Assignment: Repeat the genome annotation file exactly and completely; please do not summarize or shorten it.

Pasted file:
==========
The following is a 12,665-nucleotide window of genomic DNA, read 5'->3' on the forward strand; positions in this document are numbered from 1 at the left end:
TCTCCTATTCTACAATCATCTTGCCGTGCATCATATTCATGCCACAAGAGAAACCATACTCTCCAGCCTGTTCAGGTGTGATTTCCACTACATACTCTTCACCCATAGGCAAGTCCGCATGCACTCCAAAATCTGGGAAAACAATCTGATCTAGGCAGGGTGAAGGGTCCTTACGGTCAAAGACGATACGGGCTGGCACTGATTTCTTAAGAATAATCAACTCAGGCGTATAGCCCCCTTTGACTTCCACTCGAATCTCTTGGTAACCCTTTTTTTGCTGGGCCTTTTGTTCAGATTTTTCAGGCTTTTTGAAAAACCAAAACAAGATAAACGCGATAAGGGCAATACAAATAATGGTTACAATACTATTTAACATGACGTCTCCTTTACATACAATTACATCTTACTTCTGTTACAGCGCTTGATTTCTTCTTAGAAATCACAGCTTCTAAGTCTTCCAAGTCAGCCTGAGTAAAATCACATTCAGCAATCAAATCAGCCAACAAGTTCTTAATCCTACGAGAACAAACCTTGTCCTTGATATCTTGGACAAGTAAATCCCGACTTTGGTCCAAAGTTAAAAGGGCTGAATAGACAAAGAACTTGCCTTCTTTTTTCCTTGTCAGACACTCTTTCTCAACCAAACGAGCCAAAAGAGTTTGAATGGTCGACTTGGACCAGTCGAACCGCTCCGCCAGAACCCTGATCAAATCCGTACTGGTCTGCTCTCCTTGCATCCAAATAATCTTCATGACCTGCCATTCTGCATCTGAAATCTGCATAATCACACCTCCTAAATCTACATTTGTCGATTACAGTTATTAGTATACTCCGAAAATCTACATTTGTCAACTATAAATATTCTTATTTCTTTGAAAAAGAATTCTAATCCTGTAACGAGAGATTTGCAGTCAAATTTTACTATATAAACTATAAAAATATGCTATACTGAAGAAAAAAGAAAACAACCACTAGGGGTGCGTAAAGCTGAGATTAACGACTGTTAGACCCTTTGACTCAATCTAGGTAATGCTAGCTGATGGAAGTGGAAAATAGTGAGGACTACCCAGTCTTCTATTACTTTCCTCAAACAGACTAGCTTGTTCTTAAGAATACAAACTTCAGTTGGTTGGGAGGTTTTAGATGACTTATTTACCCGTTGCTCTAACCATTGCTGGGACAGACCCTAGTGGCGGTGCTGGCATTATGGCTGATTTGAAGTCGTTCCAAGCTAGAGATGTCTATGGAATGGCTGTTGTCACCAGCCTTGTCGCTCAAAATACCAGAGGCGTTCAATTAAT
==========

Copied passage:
The following is a 12,665-nucleotide window of genomic DNA, read 5'->3' on the forward strand; positions in this document are numbered from 1 at the left end:
TCTCCTATTCTACAATCATCTTGCCGTGCATCATATTCATGCCACAAGAGAAACCATACTCTCCAGCCTGTTCAGGTGTGATTTCCACTACATACTCTTCACCCATAGGCAAGTCCGCATGCACTCCAAAATCTGGGAAAACAATCTGATCTAGGCAGGGTGAAGGGTCCTTACGGTCAAAGACGATACGGGCTGGCACTGATTTCTTAAGAATAATCAACTCAGGCGTATAGCCCCCTTTGACTTCCACTCGAATCTCTTGGTAACCCTTTTTTTGCTGGGCCTTTTGTTCAGATTTTTCAGGCTTTTTGAAAAACCAAAACAAGATAAACGCGATAAGGGCAATACAAATAATGGTTACAATACTATTTAACATGACGTCTCCTTTACATACAATTACATCTTACTTCTGTTACAGCGCTTGATTTCTTCTTAGAAATCACAGCTTCTAAGTCTTCCAAGTCAGCCTGAGTAAAATCACATTCAGCAATCAAATCAGCCAACAAGTTCTTAATCCTACGAGAACAAACCTTGTCCTTGATATCTTGGACAAGTAAATCCCGACTTTGGTCCAAAGTTAAAAGGGCTGAATAGACAAAGAACTTGCCTTCTTTTTTCCTTGTCAGACACTCTTTCTCAACCAAACGAGCCAAAAGAGTTTGAATGGTCGACTTGGACCAGTCGAACCGCTCCGCCAGAACCCTGATCAAATCCGTACTGGTCTGCTCTCCTTGCATCCAAATAATCTTCATGACCTGCCATTCTGCATCTGAAATCTGCATAATCACACCTCCTAAATCTACATTTGTCGATTACAGTTATTAGTATACTCCGAAAATCTACATTTGTCAACTATAAATATTCTTATTTCTTTGAAAAAGAATTCTAATCCTGTAACGAGAGATTTGCAGTCAAATTTTACTATATAAACTATAAAAATATGCTATACTGAAGAAAAAAGAAAACAACCACTAGGGGTGCGTAAAGCTGAGATTAACGACTGTTAGACCCTTTGACTCAATCTAGGTAATGCTAGCTGATGGAAGTGGAAAATAGTGAGGACTACCCAGTCTTCTATTACTTTCCTCAAACAGACTAGCTTGTTCTTAAGAATACAAACTTCAGTTGGTTGGGAGGTTTTAGATGACTTATTTACCCGTTGCTCTAACCATTGCTGGGACAGACCCTAGTGGCGGTGCTGGCATTATGGCTGATTTGAAGTCGTTCCAAGCTAGAGATGTCTATGGAATGGCTGTTGTCACCAGCCTTGTCGCTCAAAATACCAGAGGCGTTCAATTAAT